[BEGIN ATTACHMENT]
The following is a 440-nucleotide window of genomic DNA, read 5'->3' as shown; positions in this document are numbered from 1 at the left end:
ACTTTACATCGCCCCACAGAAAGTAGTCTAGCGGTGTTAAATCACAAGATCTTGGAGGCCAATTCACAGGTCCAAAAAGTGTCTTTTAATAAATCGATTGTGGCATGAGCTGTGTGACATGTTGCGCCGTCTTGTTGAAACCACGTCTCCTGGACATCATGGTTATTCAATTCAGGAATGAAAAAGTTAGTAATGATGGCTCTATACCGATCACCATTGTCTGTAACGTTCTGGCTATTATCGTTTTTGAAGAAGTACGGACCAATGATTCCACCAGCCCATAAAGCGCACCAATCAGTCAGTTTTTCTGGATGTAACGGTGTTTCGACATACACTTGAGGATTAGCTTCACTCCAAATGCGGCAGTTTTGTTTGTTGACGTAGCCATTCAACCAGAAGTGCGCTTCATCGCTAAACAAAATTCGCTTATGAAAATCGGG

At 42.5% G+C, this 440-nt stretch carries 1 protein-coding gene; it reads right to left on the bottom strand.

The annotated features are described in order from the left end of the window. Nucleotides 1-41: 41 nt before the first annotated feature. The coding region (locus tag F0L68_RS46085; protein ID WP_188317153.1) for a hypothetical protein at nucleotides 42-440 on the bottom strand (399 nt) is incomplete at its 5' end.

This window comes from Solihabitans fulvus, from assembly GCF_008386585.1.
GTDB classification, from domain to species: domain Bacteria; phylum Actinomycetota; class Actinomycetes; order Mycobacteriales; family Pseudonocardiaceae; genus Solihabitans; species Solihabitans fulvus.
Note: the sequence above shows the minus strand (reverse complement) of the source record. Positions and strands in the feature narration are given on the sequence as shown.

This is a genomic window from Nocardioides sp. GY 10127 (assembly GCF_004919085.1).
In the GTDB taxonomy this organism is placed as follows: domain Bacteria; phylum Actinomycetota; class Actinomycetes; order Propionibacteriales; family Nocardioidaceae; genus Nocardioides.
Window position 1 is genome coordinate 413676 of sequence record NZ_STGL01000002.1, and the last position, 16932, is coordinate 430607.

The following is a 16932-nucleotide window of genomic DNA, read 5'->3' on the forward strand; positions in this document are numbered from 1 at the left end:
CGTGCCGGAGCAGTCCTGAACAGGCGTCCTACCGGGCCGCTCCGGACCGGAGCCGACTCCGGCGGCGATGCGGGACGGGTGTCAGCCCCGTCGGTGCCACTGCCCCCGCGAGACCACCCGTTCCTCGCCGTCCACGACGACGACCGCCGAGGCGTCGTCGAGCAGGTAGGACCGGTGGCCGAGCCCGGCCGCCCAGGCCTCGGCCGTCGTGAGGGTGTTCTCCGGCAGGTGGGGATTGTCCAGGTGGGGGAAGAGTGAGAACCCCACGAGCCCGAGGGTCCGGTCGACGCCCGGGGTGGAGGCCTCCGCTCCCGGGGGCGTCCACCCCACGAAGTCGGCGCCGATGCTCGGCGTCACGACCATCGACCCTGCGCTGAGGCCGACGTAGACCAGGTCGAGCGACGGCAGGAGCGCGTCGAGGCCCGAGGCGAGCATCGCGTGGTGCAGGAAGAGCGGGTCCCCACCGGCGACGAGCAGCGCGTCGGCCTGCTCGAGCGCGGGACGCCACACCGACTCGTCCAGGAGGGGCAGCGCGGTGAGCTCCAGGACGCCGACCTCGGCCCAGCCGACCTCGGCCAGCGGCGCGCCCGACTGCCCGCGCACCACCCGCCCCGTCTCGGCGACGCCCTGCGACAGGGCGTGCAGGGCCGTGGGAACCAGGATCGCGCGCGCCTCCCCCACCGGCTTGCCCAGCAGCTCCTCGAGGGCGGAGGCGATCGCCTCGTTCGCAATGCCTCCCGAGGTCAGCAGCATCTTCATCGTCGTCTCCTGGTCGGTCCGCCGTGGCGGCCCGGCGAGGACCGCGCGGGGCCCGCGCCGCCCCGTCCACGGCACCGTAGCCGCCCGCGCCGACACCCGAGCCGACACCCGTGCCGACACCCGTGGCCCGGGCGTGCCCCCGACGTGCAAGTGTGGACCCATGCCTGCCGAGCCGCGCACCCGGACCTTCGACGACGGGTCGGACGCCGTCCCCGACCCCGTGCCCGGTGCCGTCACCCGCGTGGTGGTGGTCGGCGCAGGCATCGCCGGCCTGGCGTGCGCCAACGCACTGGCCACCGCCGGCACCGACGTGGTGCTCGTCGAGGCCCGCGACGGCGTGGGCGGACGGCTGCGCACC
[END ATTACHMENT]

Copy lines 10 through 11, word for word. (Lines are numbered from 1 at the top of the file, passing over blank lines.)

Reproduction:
Window position 1 is genome coordinate 413676 of sequence record NZ_STGL01000002.1, and the last position, 16932, is coordinate 430607.

The following is a 16932-nucleotide window of genomic DNA, read 5'->3' on the forward strand; positions in this document are numbered from 1 at the left end: